JACKSONVILLE, Fla. -- The Retirement Reform Task Force has no more than two meetings scheduled and has whittled options to pay the city's unfunded liability down to four.
The city owes $1.7 billion to the Police and Fire Pension Fund to pay for a shortfall in funding.
All four options mean city residents will be paying more money out of their wallets. The question is, where will the money come from?
The task force hopes to decide within the next two weeks how it will recommend the city to pay its unpaid bills for pensions for the city's police and firefighters.
There is mayor's proposal that the JEA contribute $40 million more to the city, which JEA says means a rate hike. The city could raise JEA's franchise fee by 3 percent, making it total of 6 percent on your JEA bill. The city could raise property taxes by about $1 million, raising about $44 million. The fourth option is a sales tax hike of 1 percent, but that is the least likely of the four.
It is a tough issue says Bill Scheu, chairman of the task force.
"You want to do the right thing for the police and fire," said Scheu after a 3-hour meeting Wednesday morning. "And you want to do the right thing for the citizens of the community. Because we have let it get to where it is, the decisions are both complicated and not always something we like doing."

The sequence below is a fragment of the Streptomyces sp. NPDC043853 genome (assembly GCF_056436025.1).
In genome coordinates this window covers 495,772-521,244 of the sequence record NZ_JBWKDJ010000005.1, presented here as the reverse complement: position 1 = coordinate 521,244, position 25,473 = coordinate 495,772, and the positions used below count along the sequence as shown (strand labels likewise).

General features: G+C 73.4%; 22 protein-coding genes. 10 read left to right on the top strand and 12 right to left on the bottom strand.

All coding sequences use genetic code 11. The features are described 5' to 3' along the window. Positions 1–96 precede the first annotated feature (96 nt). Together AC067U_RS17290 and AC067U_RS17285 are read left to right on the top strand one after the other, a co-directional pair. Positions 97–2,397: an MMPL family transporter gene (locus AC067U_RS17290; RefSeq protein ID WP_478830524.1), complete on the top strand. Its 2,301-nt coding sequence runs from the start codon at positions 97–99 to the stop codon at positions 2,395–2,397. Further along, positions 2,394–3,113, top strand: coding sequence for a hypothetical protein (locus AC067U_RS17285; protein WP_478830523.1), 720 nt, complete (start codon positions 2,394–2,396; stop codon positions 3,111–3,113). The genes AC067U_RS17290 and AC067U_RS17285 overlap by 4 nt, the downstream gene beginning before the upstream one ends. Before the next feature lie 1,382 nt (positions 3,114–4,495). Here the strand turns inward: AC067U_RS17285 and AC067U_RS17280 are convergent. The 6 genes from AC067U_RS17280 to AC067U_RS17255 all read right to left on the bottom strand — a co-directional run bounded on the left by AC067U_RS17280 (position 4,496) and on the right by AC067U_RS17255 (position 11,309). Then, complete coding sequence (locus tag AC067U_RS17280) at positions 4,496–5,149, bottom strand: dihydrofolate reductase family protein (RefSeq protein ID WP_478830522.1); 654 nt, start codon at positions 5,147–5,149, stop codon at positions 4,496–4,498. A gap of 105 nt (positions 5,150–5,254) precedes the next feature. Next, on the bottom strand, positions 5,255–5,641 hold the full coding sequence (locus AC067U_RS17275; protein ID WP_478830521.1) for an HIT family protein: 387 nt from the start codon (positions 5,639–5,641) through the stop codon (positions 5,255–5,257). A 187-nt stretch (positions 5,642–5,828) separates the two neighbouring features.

The task force will hear from JEA and the Mayor's office Tuesday, Feb. 18 about the plan for JEA to contribute $40 million. Mayor Alvin Brown still insists JEA can do that and not raise rates, but JEA Chairman Mike Hightower has said that is not possible.
"We believe that we can offer significant savings on JEA's pension obligations by assisting in restructuring it's plan," said mayor's aide David DeCamp. "And that way we can provide some assistance to the JEA, and the JEA, which is city owned and a partner in major events in the city, can contribute to a solution on retirement reform."
City Council President Bill Gulliford told First Coast News he would oppose a property tax hike, but would lean toward the sales tax. But task force members say there is a legal question as to if the city can even do that since there are already two sales tax hikes already being levied for other projects, such as the Better Jacksonville Plan.
The task force also discussed changes to the current pension plan. A complete change to a 401 "K" style plan was rejected. They will look at a defined benefit plan as the city has now, which guarantees a certain amount to retirees. The other option would combine a defined benefit plan and a 401 "K" type plan, where city employees would contribute a certain amount and the city would also contribute. Employees would have control of their investments.
Jacksonville Sheriff's office representative Dwain Senterfitt said these pension questions have cost the department 70 officers who have gone on to work elsewhere. Fire union president Randy Wyse said in the last recruiting class only 4 of 36 came from another department to work here. He said that is usually 50 per cent of more of a class that came from another county to work here, but that is no longer the case.
The full task force meets February 19th and could make it's final recommendations, but if they can't accomplish that, a final meeting is scheduled for February 26th to wrap up their work.